New publication: Dlx5-FGF10 signaling cascade controls cranial neural crest and myoblast interaction during oropharyngeal patterning and development

Sugii H, Grimaldi A, Li J, Parada C, Ho T-V, Feng J, Jing J, Yuan Y, Guo Y, Maeda H, and Chai Y. Dlx5-FGF10 signaling cascade controls cranial neural crest and myoblast interaction during oropharyngeal patterning and developmentDevelopment 2017, in press.

Download the supplementary information here

Postdoctoral research opportunity

A postdoctoral position is available immediately in Yang Chai’s laboratory at the Center for Craniofacial Molecular Biology, University of Southern California in Los Angeles. We are interested in the regulation of developmental patterning, organogenesis and mesenchymal stem cells. Our studies will seek to define molecular mechanisms governing both normal and abnormal craniofacial development, providing scientific rationales for future therapeutic strategies to prevent and treat craniofacial birth defects. The candidate must have a PhD and be experienced with molecular and developmental biology.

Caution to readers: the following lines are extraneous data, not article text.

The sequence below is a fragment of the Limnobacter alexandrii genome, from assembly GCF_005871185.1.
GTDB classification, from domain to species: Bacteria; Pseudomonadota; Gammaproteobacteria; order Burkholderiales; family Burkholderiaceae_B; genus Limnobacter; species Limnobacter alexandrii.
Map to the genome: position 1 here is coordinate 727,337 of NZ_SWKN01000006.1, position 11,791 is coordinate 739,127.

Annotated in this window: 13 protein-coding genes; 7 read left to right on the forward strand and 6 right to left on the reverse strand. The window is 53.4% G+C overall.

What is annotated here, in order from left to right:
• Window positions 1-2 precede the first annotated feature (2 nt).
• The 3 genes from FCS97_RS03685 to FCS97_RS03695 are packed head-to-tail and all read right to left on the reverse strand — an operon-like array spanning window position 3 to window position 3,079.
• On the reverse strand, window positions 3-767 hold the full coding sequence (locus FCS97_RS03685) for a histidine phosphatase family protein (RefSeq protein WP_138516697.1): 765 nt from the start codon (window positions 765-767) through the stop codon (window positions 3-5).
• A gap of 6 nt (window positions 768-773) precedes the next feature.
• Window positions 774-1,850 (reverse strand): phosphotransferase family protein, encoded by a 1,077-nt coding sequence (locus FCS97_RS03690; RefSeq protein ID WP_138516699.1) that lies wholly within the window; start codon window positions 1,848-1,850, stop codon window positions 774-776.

Send application, resume and three letters of recommendation to Dr. Yang Chai (ychai@usc.edu). EOE/AA

Our recent publications:

  • Li, J., Parada, C., and Chai, Y. (2017) Cellular and Molecular Regulatory Mechanism of Tooth Root Development. Development, 144, 374-384.
  • Zhao, H., Feng, J., Ho, T. V., Grimes, W. C., Urata, M., and Chai, Y. (2015) The suture provides a niche for mesenchymal stem cells of craniofacial bones. Nature Cell Biology, 17, 386-396. PMCID: PMC4380556